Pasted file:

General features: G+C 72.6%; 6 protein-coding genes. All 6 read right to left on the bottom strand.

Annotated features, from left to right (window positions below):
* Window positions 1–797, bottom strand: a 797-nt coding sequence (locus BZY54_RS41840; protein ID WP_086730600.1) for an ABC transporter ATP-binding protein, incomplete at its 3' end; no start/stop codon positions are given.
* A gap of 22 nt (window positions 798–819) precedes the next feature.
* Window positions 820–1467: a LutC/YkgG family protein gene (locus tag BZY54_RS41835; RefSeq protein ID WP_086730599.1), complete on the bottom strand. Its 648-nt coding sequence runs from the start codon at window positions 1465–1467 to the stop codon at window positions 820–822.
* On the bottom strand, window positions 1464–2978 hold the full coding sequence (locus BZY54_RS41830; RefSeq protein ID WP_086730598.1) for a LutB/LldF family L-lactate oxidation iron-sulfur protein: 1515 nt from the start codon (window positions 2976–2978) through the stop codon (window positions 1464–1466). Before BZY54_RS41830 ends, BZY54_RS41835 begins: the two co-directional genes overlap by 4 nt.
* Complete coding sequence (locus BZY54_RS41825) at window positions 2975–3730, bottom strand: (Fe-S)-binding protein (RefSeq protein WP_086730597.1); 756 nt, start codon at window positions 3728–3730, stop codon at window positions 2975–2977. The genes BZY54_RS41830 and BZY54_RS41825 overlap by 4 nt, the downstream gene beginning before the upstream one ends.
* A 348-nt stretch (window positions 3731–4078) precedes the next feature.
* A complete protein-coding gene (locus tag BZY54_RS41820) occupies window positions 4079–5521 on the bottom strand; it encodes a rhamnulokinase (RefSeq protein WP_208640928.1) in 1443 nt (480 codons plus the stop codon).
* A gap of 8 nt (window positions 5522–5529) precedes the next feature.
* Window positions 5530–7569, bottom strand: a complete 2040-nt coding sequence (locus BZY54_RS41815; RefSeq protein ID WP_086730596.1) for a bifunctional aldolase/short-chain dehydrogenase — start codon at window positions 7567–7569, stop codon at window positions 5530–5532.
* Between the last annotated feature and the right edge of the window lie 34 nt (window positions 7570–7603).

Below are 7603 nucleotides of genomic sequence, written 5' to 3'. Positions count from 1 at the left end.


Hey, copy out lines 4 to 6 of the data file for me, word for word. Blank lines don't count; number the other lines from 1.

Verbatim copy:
* A gap of 22 nt (window positions 798–819) precedes the next feature.
* Window positions 820–1467: a LutC/YkgG family protein gene (locus tag BZY54_RS41835; RefSeq protein ID WP_086730599.1), complete on the bottom strand. Its 648-nt coding sequence runs from the start codon at window positions 1465–1467 to the stop codon at window positions 820–822.
* On the bottom strand, window positions 1464–2978 hold the full coding sequence (locus BZY54_RS41830; RefSeq protein ID WP_086730598.1) for a LutB/LldF family L-lactate oxidation iron-sulfur protein: 1515 nt from the start codon (window positions 2976–2978) through the stop codon (window positions 1464–1466). Before BZY54_RS41830 ends, BZY54_RS41835 begins: the two co-directional genes overlap by 4 nt.